Director: J.J. Abrams
Writer: J.J. Abrams
Cast: Kyle Chandler, Joel Courtney, Elle Fanning, Riley Griffiths, Ryan Lee
Plot Summary: In the summer of 1979, a group of friends in a small Ohio town witness a catastrophic train crash while making a super 8 movie and soon suspect that it was not an accident. Shortly after, unusual disappearances and inexplicable events begin to take place in town, and the local Deputy tries to uncover the truth - something more terrifying than any of them could have imagined. [IMDB]
I remember when the first teaser trailer of this film came out in theatres—I absolutely had no clue about what this film could have been about. All that was shown was a tiny bit of a train crash and something breaking free from a train cart. I had several guesses in my head, from a sequel to Cloverfield (produced by J.J. Abrams) to a sequel for The Incredible Hulk (the one starring Ed Norton). As soon as the title, “Super 8”, and the name J.J. Abrams popped up all I could think about was that this movie would remain a mystery for quite some time.
It’s quite ironic that when the teaser came out all I could think of was that it was a sequel to some film. Yet now, having been released in a season filled with sequels, it stands alone as an original film.
What did the mystery of Super 8 hold? Read on to find out.
If there’s one thing J.J. Abrams is good at, it’s keeping audiences guessing during a film. For a good portion of Super 8, until the big reveal during the climax, you are kept in the dark about just what escaped from the train. What Abrams does with it is that he only shows silhouettes or appendages (i.e arms, legs) of the creature. So for a good portion of the film I was just so focused on guessing just what the creature was. That is a selling point for a film like this because it really helps draw you in and buy into it.
And I was sold on it.
Now if there are films to compare this to, classic sci-fi films like Close Encounters of the Third Kind and E.T, among others, come to mind, but those would probably be the easiest comparisons. I mean it’s only fitting that J.J. Abrams’ producer is Steven Spielberg, as this film is most certainly an homage to those films of the late 70’s and early 80’s. Despite that, this film still manages to stand on its own and holds its place among sci-fi films.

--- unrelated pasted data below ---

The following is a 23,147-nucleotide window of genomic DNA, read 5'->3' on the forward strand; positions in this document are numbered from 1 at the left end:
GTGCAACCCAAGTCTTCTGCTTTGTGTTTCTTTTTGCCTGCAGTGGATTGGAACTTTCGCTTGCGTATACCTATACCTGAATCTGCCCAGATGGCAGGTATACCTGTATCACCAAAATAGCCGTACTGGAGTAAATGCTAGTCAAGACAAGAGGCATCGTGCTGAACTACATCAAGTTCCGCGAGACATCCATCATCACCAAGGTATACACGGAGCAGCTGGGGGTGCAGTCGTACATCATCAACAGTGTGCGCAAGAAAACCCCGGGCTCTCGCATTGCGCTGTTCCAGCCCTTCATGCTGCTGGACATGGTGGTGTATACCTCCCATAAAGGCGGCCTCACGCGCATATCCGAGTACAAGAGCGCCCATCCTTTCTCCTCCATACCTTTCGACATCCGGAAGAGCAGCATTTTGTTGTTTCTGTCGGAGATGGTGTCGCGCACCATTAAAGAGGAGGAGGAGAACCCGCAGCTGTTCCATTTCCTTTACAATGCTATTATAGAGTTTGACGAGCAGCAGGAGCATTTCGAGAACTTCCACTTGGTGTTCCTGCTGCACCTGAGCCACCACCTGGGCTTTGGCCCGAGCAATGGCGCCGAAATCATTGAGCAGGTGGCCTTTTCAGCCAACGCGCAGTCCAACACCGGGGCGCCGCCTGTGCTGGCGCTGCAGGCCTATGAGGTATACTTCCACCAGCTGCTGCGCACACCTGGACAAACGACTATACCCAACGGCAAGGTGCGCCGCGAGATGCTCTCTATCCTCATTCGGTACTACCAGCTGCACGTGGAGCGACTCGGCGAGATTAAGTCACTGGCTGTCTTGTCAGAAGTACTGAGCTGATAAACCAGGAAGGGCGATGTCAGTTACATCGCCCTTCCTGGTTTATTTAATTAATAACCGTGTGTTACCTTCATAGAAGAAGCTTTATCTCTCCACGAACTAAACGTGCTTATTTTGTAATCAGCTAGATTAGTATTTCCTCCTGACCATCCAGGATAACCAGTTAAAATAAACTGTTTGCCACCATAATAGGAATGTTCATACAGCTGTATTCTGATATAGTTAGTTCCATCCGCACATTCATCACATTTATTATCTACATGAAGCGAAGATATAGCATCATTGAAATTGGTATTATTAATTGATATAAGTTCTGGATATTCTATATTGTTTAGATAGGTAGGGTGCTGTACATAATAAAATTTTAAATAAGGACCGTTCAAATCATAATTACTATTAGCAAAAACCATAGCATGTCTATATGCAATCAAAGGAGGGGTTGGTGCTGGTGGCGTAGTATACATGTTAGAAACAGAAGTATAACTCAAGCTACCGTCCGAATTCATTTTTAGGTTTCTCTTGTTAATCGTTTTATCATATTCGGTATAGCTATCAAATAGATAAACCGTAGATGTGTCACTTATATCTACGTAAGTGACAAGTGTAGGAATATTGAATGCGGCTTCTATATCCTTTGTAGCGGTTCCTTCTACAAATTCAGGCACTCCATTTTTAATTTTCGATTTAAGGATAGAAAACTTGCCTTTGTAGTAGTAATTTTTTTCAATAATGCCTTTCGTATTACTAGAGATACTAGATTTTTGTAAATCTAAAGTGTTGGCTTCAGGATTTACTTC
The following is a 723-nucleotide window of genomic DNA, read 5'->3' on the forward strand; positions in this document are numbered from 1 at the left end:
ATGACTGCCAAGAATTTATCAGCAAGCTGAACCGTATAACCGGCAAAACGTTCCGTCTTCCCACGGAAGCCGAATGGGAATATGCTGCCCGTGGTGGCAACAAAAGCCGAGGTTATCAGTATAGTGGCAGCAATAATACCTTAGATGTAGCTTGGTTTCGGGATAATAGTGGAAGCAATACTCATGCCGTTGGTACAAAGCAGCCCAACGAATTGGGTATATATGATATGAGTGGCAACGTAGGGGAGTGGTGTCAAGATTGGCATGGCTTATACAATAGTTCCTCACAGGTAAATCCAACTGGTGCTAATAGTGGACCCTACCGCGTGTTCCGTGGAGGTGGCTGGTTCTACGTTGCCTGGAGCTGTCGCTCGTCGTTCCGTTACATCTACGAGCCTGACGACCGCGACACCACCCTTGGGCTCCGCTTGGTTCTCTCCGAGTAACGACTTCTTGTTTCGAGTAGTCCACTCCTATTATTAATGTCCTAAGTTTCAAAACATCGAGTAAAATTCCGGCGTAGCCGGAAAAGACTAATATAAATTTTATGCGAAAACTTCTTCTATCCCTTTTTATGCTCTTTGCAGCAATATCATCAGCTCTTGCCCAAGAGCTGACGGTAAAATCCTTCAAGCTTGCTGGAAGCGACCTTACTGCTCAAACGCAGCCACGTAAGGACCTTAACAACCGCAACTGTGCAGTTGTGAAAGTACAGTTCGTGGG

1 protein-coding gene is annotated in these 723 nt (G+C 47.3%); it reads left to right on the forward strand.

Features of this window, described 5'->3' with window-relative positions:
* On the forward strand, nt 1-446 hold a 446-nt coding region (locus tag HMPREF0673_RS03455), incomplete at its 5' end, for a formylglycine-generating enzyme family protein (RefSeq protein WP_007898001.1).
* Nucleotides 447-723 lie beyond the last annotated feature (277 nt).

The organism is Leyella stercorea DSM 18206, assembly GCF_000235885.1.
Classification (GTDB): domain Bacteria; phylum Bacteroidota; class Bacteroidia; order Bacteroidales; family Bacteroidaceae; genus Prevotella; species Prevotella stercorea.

Do I think it can stand the test of time much like those two? I’m not sure. But it is just as enjoyable as those films.
Aside from the mystery of the creature, what really sells Super 8 are the characters. From the start of the film we are shown who the main cast of characters will be and how one of them has gone through a pretty devastating event in his life. What we’re also given is a small example of the really great dialogue that is written for them. The first scene also serves as an introduction to future plot points and story lines in the film.
As for the cast themselves, they were great. All the actors playing the kids were really good. From the main boy Joe Lamb, to his best friend Charles Kaznyk, to their pyromaniac friend Cary, all of them have their own unique quirks that make them charming and fun to watch. With child actors, it’s a tough thing to sell to audiences because their performances can vary. You will have some really great performances from some, and down right terrible to just passable from others. But with this film, all the kids were great, and it was because of the dialogue they were given. It is snappy, witty and felt natural with the actors and setting of the film.
However, if there are some things this film could have improved upon, the first thing, for me at least, was having a bit more focus on the father-child relationships. These are a focal point at the end, but aren’t really focused upon because the children and fathers are separated for most of the film. It’s not that what they did with those characters was bad, it’s that I felt Abrams could have gone the extra mile with those characters. It would have had a greater emotional resonance with me.
The other thing I felt Super 8 could have improved on was the use of the characters in the climax. Some secondary characters feel like they’re just there so that the main character isn’t completely alone, while others are just written there to be fodder. (You’ll know what I mean if and when you’ve seen the film.)
By the end of the film, it feels a bit rushed despite the film’s run time of just under 2 hours. I think it could have used an extra 10-15 minutes, but that’s just me.
Overall, Super 8 is another great film of the summer. It’s a film that will stand out among the rest, simply by default, because it is among the few blockbusters not based on any existing properties, and it is a really good film to boot. I highly recommend this it to everyone.
If you’re a J.J. Abrams fan, this is up your alley. If you’re a Spielberg fan, I say the same thing to you. For everyone else, see it as well.
GO Rating: 3.5/5